Cauldstane

Linda Gillard, Cauldstane: This is fun, a ghost writer moving to live in a Highland castle while she helps the laird write his autobiography in the hope that it will inject a bit of cash into the dwindling family coffers. The family stories she finds are more immediate and tragic than she expects when the ghost writer meets a ghost.

Silencing the Dead (Scott Jericho #2)

Will Harker, Silencing the Dead: You might struggle to get into this book if you hadn’t read the first in the series, but if you have and it’s a little while ago the first chapter or so is a great aide-memoire. I like some of the description – this is of a haunted rectory: ‘The overall effect was one of clutter and disorder, as if the architect had been unable to bear contemplating any single part of his design for too long.’ Scott Jericho is not a happy soul and once again tangles himself in a nasty and complicated plot here.

Deleted (Love and the Village #1)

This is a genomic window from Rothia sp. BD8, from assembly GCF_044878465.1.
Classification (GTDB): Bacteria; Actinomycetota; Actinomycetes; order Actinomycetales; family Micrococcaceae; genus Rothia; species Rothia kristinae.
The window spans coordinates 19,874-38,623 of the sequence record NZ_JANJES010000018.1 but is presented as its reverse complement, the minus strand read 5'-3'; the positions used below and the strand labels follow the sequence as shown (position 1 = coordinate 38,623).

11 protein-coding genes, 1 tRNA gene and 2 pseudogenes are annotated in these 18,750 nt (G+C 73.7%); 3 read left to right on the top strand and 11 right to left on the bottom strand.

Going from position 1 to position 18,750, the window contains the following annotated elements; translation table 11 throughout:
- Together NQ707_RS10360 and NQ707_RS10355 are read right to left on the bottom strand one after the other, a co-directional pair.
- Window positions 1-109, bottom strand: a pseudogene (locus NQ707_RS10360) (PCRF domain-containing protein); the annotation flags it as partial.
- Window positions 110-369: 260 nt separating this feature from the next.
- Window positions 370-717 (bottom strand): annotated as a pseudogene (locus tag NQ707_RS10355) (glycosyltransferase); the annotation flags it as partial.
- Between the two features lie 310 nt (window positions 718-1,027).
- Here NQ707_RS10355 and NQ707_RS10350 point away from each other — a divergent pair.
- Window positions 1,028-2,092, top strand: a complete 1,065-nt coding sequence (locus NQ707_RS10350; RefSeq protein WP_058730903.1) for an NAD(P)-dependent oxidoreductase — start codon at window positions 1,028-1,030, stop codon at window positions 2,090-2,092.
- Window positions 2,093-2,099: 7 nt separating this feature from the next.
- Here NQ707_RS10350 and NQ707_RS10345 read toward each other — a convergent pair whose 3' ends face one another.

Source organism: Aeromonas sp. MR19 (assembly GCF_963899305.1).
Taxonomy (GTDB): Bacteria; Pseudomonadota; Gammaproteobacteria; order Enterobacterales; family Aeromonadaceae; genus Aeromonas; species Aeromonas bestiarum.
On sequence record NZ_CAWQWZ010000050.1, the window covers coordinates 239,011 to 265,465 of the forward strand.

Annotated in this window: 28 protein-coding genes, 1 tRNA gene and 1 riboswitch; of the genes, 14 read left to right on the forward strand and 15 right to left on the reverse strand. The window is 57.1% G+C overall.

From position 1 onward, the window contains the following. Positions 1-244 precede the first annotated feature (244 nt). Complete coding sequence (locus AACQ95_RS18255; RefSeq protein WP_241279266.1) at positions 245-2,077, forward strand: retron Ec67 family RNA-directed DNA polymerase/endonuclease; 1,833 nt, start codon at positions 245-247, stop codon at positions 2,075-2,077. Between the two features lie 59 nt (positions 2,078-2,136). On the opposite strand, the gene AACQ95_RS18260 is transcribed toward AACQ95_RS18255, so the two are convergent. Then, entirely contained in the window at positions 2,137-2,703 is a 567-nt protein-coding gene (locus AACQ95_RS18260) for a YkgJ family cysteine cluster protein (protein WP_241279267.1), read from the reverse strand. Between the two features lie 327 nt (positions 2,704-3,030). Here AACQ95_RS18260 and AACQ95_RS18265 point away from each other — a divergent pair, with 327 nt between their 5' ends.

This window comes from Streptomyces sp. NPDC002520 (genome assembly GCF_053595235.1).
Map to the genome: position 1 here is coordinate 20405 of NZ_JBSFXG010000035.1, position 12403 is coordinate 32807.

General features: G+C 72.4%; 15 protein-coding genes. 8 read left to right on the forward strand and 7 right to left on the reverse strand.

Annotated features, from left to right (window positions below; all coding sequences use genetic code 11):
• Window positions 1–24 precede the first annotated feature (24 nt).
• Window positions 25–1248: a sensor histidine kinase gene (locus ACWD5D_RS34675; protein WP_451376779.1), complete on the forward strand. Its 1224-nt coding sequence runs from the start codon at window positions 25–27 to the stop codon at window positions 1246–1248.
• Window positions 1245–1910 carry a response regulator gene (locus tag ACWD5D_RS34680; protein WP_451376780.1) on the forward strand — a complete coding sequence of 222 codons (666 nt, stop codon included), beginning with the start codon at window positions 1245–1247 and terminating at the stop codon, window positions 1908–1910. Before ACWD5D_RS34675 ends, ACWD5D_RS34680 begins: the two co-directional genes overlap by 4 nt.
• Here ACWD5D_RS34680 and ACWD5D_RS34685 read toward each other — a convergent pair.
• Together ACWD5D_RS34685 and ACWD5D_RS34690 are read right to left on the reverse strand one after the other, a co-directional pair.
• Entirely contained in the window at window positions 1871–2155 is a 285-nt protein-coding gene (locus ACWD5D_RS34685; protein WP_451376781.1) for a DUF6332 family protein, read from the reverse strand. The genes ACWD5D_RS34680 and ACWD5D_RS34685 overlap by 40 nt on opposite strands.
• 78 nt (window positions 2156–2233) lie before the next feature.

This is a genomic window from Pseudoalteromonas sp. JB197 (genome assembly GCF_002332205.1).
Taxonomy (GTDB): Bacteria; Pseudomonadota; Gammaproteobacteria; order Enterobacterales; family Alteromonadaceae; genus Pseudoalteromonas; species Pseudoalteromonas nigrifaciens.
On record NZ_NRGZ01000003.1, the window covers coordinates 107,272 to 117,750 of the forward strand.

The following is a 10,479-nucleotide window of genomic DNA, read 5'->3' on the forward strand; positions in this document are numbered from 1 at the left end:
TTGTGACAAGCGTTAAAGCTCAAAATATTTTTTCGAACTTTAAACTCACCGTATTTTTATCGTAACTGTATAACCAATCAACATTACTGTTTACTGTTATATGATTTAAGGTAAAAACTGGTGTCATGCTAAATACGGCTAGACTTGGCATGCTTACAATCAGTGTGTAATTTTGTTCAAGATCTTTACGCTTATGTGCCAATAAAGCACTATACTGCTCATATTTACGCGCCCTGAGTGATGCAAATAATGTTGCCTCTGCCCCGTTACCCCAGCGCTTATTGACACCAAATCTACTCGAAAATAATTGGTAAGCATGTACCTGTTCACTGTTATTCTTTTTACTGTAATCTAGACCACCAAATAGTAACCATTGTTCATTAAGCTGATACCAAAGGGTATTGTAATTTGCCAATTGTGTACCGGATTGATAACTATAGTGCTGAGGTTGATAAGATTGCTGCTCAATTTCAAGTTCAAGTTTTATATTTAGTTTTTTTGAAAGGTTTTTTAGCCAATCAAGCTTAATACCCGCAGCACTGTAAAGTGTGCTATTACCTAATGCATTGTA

Sylvia Hehir, Deleted: From the cover illustration, which made me laugh, I thought at first this was chicklit, but the back material makes the book’s genre much clearer, and the brief prologue was very enticing. I did not much like the main character to start with, and found it a little hard to place her in age terms, but felt that was probably deliberate – she was at a transitional point in her life and had to grow into a better understanding of her parents. In a way this is an odd story involving young love, old resentments, and a bit of the supernatural, but ultimately it’s a satisfying read.

Northwind (Robert Hoon Thrillers, #1)

J.D. Kirk, Northwind: This is a spin-off from the Logan series of crime novels set in the north of Scotland, full of irreverent hilarity – don’t read if you don’t like swear words, though. Here I missed the rest of the team as Hoon, a retired, discredited senior officer, set off on his own to rescue a friend’s missing daughter in London, but it was as hilarious as the Logan series. I liked the way the plot was woven into the Logan episode, Cold as the Grave, which I happened to be reading around the same time  - had a real life feel to it but would not prevent them being enjoyed separately.